My own girls were trolling the grounds lousily looking for shiny brown nuts, outfitted with long pants and rain boots. In case you don't know, chestnut burs are prickly - very. Once I had to get the tweezers out to help the daughter of a friend who handled the burs without gloves. I prefer to manage without gloves by using my feet without crushing the fruit. While most people twist the burs between their gloved hands to pry them open, I simply twist them with a swish of the foot and tada!

It's the fourth year in a row that we go chestnut picking at this orchard and through the years, here are a few things I learned:
  • kids can easily find chestnuts on the ground under the trees - no need to be big chestnut wizards to spot them.
  • while one bucket per family is largely sufficient for the average chestnut lover, a bucket for two is easier if your party decides to split and some of you stay on lower grounds while others climb the hills.
  • kids like to take gloves at the entrance but they won't necessarily use them. They don't like to carry buckets either but they still want one. Kids. Truth be told, the buckets are rather bulky for small kids.
  • bigger is not always better. Hans Johsen confirmed that the smaller chestnuts are sweeter than the bigger ones. Rather than focusing on size, try to get a nice selection and organize a tasting at home.
  • there are several species of chestnut trees on the property - some American, some Chinese, some European. Hence the difference in size and color of the nuts you'll find. Don't worry if some of the nuts are striped green. It doesn't mean they're unripe. If they fell off the tree, they're ripe.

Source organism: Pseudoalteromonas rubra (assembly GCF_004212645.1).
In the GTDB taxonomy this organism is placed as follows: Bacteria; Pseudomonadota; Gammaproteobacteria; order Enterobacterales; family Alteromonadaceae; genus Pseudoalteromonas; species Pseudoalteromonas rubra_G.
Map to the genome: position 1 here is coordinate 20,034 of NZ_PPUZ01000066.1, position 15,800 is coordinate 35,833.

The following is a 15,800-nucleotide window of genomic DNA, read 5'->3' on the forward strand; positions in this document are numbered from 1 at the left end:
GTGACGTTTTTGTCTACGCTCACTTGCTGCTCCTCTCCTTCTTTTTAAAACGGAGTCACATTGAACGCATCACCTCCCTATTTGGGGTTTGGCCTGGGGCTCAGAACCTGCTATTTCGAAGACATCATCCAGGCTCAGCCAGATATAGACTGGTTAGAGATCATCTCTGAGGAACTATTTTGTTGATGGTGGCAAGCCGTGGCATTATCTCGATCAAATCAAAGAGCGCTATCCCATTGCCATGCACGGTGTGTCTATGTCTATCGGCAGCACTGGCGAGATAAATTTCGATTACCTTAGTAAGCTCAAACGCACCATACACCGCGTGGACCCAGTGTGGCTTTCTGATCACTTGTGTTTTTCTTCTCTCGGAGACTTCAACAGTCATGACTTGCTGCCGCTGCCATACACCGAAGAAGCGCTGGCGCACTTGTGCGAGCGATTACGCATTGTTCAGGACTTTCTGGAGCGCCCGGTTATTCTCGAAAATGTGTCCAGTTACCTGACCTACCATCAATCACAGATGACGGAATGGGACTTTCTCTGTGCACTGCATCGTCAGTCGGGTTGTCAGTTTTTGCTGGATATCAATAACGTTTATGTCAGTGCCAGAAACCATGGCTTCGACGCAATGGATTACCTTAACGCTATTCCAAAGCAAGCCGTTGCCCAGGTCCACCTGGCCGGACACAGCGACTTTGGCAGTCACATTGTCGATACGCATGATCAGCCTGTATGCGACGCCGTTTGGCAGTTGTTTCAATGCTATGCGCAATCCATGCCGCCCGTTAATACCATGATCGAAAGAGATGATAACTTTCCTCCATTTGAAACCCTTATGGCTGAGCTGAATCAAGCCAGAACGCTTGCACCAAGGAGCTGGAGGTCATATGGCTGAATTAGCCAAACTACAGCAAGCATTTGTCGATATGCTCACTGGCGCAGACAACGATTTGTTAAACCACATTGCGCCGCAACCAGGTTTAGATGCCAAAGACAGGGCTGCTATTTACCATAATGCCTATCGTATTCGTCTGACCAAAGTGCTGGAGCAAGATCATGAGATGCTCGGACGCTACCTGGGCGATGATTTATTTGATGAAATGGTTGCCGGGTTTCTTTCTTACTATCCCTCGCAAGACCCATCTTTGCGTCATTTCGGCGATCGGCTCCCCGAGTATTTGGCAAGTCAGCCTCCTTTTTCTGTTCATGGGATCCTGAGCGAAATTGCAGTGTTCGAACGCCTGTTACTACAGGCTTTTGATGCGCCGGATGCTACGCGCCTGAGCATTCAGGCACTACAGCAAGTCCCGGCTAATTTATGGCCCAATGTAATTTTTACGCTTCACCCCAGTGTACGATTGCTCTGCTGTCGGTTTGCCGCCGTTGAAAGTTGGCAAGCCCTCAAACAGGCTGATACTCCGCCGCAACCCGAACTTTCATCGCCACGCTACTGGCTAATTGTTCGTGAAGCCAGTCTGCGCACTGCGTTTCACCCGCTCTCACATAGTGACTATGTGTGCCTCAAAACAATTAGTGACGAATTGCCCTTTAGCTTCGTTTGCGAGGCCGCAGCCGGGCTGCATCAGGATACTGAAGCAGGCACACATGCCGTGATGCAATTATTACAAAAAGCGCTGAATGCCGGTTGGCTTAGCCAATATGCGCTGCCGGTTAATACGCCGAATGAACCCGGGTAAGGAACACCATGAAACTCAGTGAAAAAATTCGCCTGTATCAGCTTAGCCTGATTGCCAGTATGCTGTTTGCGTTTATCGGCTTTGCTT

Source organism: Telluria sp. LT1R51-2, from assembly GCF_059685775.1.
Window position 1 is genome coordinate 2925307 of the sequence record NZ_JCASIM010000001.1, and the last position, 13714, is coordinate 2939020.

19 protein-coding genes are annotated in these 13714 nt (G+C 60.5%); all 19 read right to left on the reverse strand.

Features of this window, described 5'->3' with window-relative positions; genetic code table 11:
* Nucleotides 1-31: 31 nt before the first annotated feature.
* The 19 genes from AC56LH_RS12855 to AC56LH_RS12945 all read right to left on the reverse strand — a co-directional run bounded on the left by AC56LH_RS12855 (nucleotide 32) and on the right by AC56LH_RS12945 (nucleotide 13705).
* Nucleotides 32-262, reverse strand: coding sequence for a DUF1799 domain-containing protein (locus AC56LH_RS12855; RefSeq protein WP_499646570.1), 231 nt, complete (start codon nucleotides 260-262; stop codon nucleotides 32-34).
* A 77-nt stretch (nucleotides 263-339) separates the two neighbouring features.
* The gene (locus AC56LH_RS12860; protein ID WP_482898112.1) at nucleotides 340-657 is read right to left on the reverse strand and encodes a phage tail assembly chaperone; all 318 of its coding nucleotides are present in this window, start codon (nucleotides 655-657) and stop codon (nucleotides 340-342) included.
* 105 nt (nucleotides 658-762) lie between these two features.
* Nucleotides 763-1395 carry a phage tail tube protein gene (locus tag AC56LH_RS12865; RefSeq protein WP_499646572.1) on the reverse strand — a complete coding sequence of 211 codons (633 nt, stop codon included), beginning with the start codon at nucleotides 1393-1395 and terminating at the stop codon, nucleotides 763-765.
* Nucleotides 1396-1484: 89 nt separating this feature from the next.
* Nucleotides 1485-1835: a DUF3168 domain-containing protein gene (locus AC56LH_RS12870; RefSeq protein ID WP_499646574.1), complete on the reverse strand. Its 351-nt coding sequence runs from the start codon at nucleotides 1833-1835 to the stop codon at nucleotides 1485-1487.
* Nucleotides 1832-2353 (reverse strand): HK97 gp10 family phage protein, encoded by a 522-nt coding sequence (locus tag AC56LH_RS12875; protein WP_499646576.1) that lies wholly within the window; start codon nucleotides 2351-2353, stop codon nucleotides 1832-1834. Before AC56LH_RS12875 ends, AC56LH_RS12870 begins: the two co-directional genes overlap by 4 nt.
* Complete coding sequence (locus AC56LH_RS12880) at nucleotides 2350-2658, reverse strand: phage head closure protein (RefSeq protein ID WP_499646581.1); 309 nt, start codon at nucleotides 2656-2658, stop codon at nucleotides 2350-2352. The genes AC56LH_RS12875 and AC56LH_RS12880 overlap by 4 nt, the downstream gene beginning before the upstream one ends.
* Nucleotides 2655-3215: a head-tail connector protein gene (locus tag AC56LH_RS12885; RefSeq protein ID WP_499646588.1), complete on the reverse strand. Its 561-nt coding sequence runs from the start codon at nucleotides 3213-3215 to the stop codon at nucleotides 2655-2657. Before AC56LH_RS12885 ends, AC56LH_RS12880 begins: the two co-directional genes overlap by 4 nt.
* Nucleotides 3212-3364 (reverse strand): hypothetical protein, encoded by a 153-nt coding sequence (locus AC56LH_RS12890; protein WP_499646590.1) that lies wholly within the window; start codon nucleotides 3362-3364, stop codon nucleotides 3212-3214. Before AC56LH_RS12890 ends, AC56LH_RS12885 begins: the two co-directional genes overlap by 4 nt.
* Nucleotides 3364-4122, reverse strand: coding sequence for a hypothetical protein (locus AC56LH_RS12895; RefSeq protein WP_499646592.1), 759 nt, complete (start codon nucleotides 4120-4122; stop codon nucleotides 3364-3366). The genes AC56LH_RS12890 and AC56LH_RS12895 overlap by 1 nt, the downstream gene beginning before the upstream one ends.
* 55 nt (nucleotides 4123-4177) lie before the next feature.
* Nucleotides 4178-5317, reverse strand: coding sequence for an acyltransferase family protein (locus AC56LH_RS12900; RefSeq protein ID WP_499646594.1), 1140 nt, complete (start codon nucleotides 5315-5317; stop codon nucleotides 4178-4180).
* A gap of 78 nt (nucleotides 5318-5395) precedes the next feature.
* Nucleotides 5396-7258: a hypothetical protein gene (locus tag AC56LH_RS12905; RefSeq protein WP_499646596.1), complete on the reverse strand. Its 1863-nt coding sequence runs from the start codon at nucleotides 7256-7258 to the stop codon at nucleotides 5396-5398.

It took us an hour to glean 16 pounds of chestnuts, my husband being the overachiever chestnut person and I being the easy-going chestnutter that day. Amazingly, each year we pick more than the previous year. Why is that? My theory is that we're slowly being domesticated by the chestnuts and as we progress (read, improve), we want more. We used to be newbies and thought chestnuts could only be roasted on an open fire. What a joke!

After I bought Annie Bhagwandin's The Chestnut Cookbook, I started reading it and discovered a cornucopia of recipes, cooking methods and other essential chestnut stuff. Two days ago I roasted a pound of chestnuts in a dry pan (not even a chestnut pan, just a regular one) and it worked wonders. My fingertips are still sore from the peeling part but the roasted chestnuts made a great school snack for my girls. According to the book, there's an easy way to slice them in two, pop them in boiling water and squeeze them out of the husks once cooked through. Can't wait to try that for the Thanksgiving stuffing.

The only disappointment of the day was finding out that Mr. Johsen was already out of his chestnut honey. He's set up beehives in the hills and chestnut honey is my all-star favorite honey for its strong and wonderful flavor. I thought for sure in October I was early and would score a jar this year. Not so. People start calling him in August to secure a jar of the chestnut honey. Sigh. I walked away with a jar of the eucalyptus honey, making a mental note to call in July next year!

Practical details: they're all on the website but I'm copying them below for easy reference.

Driving directions

  • From the north: Take Woodside Road (Hwy 84) west, Turn left (south) on Skyline Blvd (Hwy 35), pass Page Mill and continue for 3 miles; the farm is on the right side of the road.
  • From the south: Take Hwy 9 west, turn right on Skyline Blvd (Hwy 35), and continue north about 5 miles; the farm is on the left side of the road.
Address: 22322 Skyline Blvd, La Honda, CA 94020

Phone number: (408) 395 0337